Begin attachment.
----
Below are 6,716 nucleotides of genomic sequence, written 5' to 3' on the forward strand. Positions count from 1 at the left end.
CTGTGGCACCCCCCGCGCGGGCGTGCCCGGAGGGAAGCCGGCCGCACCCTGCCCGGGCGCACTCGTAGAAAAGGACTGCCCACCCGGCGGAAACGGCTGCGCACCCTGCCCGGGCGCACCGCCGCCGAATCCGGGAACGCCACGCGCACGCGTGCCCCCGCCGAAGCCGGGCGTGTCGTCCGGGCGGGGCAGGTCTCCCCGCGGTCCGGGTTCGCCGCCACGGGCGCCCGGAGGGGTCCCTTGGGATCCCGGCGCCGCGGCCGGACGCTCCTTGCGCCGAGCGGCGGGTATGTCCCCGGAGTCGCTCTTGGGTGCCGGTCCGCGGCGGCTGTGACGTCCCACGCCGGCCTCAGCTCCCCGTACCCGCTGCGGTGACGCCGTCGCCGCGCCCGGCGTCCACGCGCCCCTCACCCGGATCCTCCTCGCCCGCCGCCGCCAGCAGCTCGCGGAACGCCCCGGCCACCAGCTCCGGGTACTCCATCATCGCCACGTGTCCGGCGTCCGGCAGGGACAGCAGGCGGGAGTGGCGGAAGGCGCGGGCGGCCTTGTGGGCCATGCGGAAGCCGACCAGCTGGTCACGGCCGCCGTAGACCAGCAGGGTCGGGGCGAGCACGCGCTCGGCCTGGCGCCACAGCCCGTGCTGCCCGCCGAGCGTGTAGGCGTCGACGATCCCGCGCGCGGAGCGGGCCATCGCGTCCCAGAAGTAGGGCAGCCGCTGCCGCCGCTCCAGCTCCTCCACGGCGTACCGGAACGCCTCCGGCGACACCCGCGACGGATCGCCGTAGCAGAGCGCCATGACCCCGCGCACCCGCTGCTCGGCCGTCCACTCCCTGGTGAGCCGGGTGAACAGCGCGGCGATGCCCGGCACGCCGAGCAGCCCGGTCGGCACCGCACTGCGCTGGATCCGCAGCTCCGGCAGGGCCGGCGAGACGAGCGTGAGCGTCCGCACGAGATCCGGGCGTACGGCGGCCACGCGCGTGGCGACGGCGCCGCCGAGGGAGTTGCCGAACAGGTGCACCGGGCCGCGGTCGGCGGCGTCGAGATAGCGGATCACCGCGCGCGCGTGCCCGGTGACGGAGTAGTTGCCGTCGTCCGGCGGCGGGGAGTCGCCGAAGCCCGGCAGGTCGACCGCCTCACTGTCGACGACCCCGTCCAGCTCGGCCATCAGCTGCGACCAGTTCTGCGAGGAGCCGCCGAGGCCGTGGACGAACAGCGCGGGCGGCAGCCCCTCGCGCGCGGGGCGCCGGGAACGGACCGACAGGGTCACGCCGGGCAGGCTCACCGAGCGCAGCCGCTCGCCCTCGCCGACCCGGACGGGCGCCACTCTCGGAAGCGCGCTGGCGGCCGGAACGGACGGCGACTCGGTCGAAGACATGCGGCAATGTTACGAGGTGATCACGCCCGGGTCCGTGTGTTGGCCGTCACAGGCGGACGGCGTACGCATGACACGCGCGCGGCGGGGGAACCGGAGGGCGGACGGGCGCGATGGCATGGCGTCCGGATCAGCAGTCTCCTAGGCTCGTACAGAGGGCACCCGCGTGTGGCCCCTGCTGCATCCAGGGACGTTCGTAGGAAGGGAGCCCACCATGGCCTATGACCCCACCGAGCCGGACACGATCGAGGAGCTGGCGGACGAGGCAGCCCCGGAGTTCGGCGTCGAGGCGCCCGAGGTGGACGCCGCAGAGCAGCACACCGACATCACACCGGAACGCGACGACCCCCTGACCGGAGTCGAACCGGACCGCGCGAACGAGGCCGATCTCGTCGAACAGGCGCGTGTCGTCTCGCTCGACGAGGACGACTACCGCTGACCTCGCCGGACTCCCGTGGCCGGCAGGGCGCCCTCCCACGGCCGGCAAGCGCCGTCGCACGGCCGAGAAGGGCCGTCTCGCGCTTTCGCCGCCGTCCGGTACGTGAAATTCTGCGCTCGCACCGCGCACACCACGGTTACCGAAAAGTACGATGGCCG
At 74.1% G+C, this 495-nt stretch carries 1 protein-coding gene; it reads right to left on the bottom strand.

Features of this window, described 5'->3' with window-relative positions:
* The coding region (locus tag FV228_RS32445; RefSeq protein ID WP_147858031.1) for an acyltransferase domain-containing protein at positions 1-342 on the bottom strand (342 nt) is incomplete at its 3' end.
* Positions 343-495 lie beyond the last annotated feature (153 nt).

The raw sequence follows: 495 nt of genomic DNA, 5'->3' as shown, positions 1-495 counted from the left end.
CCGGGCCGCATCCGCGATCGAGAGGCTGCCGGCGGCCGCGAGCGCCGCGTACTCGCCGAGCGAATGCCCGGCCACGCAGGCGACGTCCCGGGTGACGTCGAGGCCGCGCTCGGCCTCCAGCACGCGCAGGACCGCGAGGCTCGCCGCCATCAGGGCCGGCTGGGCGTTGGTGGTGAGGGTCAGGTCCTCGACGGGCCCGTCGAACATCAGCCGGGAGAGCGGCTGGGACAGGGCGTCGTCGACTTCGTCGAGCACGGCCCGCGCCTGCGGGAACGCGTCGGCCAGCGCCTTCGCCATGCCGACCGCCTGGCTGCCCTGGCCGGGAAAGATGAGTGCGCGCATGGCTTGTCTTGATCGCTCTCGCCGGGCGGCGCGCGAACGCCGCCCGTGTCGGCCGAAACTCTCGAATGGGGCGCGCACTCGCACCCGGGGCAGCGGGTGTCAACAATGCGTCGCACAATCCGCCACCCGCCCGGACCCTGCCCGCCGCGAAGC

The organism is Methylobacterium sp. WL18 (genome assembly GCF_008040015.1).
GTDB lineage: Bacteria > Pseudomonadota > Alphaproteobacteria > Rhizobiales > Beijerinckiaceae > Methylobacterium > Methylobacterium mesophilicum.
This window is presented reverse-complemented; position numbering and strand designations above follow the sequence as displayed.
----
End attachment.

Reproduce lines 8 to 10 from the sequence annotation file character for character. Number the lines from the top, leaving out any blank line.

CCGGGCCGCATCCGCGATCGAGAGGCTGCCGGCGGCCGCGAGCGCCGCGTACTCGCCGAGCGAATGCCCGGCCACGCAGGCGACGTCCCGGGTGACGTCGAGGCCGCGCTCGGCCTCCAGCACGCGCAGGACCGCGAGGCTCGCCGCCATCAGGGCCGGCTGGGCGTTGGTGGTGAGGGTCAGGTCCTCGACGGGCCCGTCGAACATCAGCCGGGAGAGCGGCTGGGACAGGGCGTCGTCGACTTCGTCGAGCACGGCCCGCGCCTGCGGGAACGCGTCGGCCAGCGCCTTCGCCATGCCGACCGCCTGGCTGCCCTGGCCGGGAAAGATGAGTGCGCGCATGGCTTGTCTTGATCGCTCTCGCCGGGCGGCGCGCGAACGCCGCCCGTGTCGGCCGAAACTCTCGAATGGGGCGCGCACTCGCACCCGGGGCAGCGGGTGTCAACAATGCGTCGCACAATCCGCCACCCGCCCGGACCCTGCCCGCCGCGAAGC

The organism is Methylobacterium sp. WL18 (genome assembly GCF_008040015.1).
GTDB lineage: Bacteria > Pseudomonadota > Alphaproteobacteria > Rhizobiales > Beijerinckiaceae > Methylobacterium > Methylobacterium mesophilicum.